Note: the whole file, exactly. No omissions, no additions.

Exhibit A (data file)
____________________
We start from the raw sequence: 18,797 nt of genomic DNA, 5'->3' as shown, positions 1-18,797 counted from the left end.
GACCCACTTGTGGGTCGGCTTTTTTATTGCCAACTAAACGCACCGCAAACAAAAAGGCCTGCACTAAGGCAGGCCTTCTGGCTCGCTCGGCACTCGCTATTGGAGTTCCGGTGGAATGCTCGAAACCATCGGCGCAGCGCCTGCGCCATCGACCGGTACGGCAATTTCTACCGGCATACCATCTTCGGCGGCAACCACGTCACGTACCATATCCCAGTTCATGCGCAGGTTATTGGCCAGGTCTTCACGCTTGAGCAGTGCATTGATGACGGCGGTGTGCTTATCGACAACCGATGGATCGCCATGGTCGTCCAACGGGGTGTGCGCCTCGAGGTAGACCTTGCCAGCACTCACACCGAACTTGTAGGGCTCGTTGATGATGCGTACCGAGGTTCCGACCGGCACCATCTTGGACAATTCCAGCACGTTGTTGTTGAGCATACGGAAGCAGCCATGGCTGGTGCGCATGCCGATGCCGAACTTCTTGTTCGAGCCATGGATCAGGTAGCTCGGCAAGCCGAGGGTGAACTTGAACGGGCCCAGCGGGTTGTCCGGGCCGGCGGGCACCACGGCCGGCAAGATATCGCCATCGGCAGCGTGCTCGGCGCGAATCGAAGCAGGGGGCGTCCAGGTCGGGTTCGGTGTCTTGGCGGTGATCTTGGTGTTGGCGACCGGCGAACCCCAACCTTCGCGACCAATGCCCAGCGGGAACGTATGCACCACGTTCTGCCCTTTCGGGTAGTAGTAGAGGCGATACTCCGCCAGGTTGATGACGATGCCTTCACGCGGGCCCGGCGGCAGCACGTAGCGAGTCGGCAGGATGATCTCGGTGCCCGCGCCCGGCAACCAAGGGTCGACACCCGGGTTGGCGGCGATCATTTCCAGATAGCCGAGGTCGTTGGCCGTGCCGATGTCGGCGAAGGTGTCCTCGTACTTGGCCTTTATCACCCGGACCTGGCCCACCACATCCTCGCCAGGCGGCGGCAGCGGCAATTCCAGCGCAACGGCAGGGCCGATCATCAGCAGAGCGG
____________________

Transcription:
We start from the raw sequence: 18,797 nt of genomic DNA, 5'->3' as shown, positions 1-18,797 counted from the left end.
GACCCACTTGTGGGTCGGCTTTTTTATTGCCAACTAAACGCACCGCAAACAAAAAGGCCTGCACTAAGGCAGGCCTTCTGGCTCGCTCGGCACTCGCTATTGGAGTTCCGGTGGAATGCTCGAAACCATCGGCGCAGCGCCTGCGCCATCGACCGGTACGGCAATTTCTACCGGCATACCATCTTCGGCGGCAACCACGTCACGTACCATATCCCAGTTCATGCGCAGGTTATTGGCCAGGTCTTCACGCTTGAGCAGTGCATTGATGACGGCGGTGTGCTTATCGACAACCGATGGATCGCCATGGTCGTCCAACGGGGTGTGCGCCTCGAGGTAGACCTTGCCAGCACTCACACCGAACTTGTAGGGCTCGTTGATGATGCGTACCGAGGTTCCGACCGGCACCATCTTGGACAATTCCAGCACGTTGTTGTTGAGCATACGGAAGCAGCCATGGCTGGTGCGCATGCCGATGCCGAACTTCTTGTTCGAGCCATGGATCAGGTAGCTCGGCAAGCCGAGGGTGAACTTGAACGGGCCCAGCGGGTTGTCCGGGCCGGCGGGCACCACGGCCGGCAAGATATCGCCATCGGCAGCGTGCTCGGCGCGAATCGAAGCAGGGGGCGTCCAGGTCGGGTTCGGTGTCTTGGCGGTGATCTTGGTGTTGGCGACCGGCGAACCCCAACCTTCGCGACCAATGCCCAGCGGGAACGTATGCACCACGTTCTGCCCTTTCGGGTAGTAGTAGAGGCGATACTCCGCCAGGTTGATGACGATGCCTTCACGCGGGCCCGGCGGCAGCACGTAGCGAGTCGGCAGGATGATCTCGGTGCCCGCGCCCGGCAACCAAGGGTCGACACCCGGGTTGGCGGCGATCATTTCCAGATAGCCGAGGTCGTTGGCCGTGCCGATGTCGGCGAAGGTGTCCTCGTACTTGGCCTTTATCACCCGGACCTGGCCCACCACATCCTCGCCAGGCGGCGGCAGCGGCAATTCCAGCGCAACGGCAGGGCCGATCATCAGCAGAGCGG